Please use this identifier to cite or link to this item: http://hdl.handle.net/70130/4279
Title: The frequency and magnitude of large-scale disasters in recent years has prompted increased interest in better understanding how major disruptive events alter key demographic processes. Natural, as well as man-made disasters that have occurred in Sri Lanka so far have proved its impact on Sri Lanka's demography. However, the Tsunami disaster which occurred on the 26th of December 2004 had a major impact on the demography of the country, considering its magnitude and large scale influence to the human population. This study aims to examine the fertility implications after the tsunami disaster in Sri Lanka in the worst tsunami hit district in Sri Lanka. The study further attempts to observe and examine changes in relation to fertility among the tsunami affected population in the district by comparing the pre-tsunami situation. Although Sri Lanka has been experiencing gradual changes in mortality and fertility as predicted by demographic transition theory, this natural disaster may have produced some imbalances with regard to both levels and patterns of fertility and mortality in the affected areas.
Authors: Weeratunga, Manori Kaluthantiri
Keywords: : Natural disasters, affected community, fertility desires, demographic process
Issue Date: 10-Dec-2015
Publisher: University of Colombo
Citation: Annual Research Symposium, University of Colombo, December 2015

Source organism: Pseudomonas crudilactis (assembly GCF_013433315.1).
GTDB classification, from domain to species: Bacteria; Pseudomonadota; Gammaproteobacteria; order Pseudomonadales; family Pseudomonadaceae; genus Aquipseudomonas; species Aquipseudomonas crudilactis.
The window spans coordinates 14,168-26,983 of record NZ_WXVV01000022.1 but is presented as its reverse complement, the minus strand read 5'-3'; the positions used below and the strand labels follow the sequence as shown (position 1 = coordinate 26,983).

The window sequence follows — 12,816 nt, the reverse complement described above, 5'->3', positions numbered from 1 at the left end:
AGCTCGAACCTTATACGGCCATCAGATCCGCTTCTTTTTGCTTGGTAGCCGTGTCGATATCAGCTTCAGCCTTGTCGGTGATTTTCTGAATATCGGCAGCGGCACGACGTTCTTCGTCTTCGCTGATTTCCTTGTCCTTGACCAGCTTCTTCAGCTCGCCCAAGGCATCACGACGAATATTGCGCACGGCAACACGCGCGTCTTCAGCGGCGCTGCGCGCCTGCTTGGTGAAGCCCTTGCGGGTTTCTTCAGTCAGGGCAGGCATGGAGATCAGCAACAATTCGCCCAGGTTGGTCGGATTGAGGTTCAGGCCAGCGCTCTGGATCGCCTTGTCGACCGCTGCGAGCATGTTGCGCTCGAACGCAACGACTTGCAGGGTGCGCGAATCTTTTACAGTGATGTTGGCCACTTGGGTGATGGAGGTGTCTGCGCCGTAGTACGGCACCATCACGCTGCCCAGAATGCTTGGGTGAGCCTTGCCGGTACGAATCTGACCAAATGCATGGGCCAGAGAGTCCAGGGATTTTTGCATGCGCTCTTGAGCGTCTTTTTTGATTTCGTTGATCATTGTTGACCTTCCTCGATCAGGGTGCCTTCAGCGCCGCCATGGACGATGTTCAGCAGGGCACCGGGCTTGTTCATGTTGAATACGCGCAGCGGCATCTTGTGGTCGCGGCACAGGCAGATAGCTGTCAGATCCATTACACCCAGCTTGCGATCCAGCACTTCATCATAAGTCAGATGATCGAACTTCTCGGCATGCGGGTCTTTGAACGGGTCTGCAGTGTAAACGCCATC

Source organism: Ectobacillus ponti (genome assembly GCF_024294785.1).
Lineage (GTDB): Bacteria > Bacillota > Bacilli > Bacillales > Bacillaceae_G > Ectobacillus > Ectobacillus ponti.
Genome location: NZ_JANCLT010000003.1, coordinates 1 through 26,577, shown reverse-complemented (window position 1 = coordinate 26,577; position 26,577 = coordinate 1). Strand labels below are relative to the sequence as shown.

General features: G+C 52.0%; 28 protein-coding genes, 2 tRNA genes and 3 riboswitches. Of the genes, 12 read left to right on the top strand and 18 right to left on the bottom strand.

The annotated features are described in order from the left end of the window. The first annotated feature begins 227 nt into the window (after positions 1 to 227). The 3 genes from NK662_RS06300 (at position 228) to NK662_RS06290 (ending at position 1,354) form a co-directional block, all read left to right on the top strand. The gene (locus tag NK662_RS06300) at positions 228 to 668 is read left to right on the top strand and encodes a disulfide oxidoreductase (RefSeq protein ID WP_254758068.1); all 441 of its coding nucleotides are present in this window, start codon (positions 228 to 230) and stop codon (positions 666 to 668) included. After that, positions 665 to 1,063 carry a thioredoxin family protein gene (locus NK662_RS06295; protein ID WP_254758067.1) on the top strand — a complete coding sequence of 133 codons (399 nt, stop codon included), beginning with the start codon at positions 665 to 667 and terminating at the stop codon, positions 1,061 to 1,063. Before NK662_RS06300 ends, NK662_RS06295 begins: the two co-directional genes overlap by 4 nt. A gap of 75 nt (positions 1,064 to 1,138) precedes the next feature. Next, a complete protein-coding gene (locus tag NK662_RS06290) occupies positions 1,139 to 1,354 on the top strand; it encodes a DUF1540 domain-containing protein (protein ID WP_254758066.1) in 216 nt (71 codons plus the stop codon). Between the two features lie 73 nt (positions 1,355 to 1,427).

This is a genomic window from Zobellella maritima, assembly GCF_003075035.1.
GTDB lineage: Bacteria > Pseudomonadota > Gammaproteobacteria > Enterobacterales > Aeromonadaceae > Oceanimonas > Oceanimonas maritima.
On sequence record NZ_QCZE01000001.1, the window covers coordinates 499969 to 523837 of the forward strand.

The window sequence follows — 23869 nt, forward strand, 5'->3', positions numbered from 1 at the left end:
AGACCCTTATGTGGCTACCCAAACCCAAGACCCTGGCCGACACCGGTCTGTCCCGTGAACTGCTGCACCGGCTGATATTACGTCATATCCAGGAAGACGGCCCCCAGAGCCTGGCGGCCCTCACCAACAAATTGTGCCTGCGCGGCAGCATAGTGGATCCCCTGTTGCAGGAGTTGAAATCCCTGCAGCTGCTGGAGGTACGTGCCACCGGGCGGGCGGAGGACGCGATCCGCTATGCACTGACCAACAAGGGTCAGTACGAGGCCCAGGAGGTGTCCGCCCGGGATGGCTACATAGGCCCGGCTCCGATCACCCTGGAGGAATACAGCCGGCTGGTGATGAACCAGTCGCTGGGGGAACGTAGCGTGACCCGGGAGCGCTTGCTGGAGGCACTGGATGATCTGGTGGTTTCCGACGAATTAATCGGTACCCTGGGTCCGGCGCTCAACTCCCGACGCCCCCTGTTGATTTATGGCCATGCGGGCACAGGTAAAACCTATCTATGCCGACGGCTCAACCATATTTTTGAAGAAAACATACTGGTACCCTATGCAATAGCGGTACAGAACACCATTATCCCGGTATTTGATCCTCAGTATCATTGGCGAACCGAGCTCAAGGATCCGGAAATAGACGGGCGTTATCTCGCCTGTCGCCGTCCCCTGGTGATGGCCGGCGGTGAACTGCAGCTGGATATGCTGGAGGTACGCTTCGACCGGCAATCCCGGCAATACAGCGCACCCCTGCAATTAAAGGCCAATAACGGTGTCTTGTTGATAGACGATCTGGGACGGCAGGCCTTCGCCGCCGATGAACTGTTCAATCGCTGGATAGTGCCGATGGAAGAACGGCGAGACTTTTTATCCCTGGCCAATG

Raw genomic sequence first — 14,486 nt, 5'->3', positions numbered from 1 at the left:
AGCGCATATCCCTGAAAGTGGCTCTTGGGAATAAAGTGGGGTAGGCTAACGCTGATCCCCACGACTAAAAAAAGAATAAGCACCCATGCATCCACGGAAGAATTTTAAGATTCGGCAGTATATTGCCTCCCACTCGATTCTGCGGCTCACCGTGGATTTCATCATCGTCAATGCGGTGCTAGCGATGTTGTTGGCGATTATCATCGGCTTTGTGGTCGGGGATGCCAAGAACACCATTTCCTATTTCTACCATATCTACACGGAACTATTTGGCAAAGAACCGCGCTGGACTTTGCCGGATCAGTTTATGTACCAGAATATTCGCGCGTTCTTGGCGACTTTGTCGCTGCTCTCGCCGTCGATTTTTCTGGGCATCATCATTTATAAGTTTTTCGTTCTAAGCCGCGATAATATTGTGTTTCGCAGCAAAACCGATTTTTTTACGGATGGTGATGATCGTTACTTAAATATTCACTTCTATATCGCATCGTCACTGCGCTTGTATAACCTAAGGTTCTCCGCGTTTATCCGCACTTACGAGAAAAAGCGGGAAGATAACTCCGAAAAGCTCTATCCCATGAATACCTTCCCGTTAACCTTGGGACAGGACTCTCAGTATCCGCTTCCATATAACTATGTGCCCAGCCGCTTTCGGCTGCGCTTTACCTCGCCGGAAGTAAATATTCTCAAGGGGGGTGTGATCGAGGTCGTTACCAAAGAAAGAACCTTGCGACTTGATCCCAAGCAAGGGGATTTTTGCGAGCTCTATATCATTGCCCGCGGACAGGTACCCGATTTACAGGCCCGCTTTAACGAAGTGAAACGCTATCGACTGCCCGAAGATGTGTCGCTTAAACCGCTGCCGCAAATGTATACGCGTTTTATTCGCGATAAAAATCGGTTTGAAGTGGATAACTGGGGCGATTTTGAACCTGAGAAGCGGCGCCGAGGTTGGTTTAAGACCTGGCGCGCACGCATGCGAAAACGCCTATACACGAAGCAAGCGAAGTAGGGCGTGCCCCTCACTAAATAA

Abstract: The frequency and magnitude of large-scale disasters in recent years has prompted increased interest in better understanding how major disruptive events alter key demographic processes. Natural, as well as man-made disasters that have occurred in Sri Lanka so far have proved its impact on Sri Lanka's demography. However, the Tsunami disaster which occurred on the 26th of December 2004 had a major impact on the demography of the country, considering its magnitude and large scale influence to the human population. This study aims to examine the fertility implications after the tsunami disaster in Sri Lanka in the worst tsunami hit district in Sri Lanka. The study further attempts to observe and examine changes in relation to fertility among the tsunami affected population in the district by comparing the pre-tsunami situation. Although Sri Lanka has been experiencing gradual changes in mortality and fertility as predicted by demographic transition theory, this natural disaster may have produced some imbalances with regard to both levels and patterns of fertility and mortality in the affected areas.
URI: http://archive.cmb.ac.lk:8080/research/handle/70130/4279
Appears in Collections:Department of Demography

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